If you are using a Pentium Pro or Pentium II, the relevant chipsets are the 440FX (Natoma) and the 440LX. The more recent LX is the only one of the two to support SDRAM and Ultra DMA/33, along with the latest feature — AGP (Accelerated Graphics Port). This allows users of heavy‑duty 3D graphics to move vast quantities of graphic data at a much faster rate than the normal PCI bus allows (33MHz). AGP runs at 66MHz in its basic 1x mode, and links the main memory to that of the graphics card for faster throughput. The 2x mode achieves an effective clock speed of 133MHz, but both modes need a special AGP video card which fits in a new design of card slot. Frankly, few musicians are likely to benefit from AGP.
Although good motherboard design is vital for top performance, you are unlikely to see more than a 5% variation in overall performance between different models. This is not to be scoffed at, but expandability is far more important. Your choice of PC motherboard will determine the number of available slots for expansion cards and memory upgrades, and for a musician this is just as important as the final few percent of overall speed.
Some motherboards are already showing a tendency to reduce support for the older ISA cards ""There does seem to be genuine evidence that occasional random PC crashes can sometimes be caused by cheap RAM running 'on the edge'.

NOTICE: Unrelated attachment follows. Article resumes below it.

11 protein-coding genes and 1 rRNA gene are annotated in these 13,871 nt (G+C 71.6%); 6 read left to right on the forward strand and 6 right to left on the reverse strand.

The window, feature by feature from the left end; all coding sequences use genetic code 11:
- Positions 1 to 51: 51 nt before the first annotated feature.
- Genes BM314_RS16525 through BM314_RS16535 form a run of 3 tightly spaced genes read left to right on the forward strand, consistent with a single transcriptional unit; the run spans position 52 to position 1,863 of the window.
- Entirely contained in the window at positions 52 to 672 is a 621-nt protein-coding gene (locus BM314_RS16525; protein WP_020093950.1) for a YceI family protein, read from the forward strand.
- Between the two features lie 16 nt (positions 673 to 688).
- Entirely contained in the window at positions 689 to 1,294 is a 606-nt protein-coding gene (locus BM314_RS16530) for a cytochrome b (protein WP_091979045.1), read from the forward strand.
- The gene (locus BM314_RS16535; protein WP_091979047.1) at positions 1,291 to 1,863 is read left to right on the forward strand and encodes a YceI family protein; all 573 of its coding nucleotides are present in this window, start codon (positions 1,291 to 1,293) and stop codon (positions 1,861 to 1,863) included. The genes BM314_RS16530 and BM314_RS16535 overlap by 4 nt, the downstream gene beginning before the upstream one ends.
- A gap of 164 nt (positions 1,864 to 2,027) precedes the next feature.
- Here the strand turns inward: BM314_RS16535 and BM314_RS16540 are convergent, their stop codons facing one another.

One of the decisions facing manufacturers of expansion cards is whether to use the ISA or PCI bus. ISA (Industry Standard Architecture) has been around for a long time now — IBM expanded it from an 8‑bit to its current 16‑bit width in 1984, when it introduced the 80286 processor. Nowadays the bus is still being used a great deal, even byrecently introduced expansion cards (both DAL's V8 and Digital Wings' soundcards are ISA‑based), but many believe its days are numbered. This is partly because of its lower maximum data rate. Most modern Pentium processors operate with a system speed of 66MHz, with the other computer buses synchronised to this. The processor itself works at a fixed multiple of the system speed — so, for instance, a 133MHz device works at 2x the system speed, a 166MHz at 2.5x, a 200MHz model at 3x, and so on.
The 16‑bit ISA bus, which runs at a usual speed of about 8.25MHz, has a maximum data rate of 16.5Mb/second. This might sound huge, but PCI runs at 33MHz (half the speed of the motherboard) and has a 32‑bit width, which equates to 132Mb/second! Another major benefit of the PCI specification is that it can operate concurrently with the main PC processor — the CPU can be processing data while the PCI bus is busy transferring data between other parts of the system. One of the attractions of the PCI bus to manufacturers is that it is cross‑compatible with the Apple Mac; any PCI card should (theoretically) work on both platforms, as long as it has driver software available for each.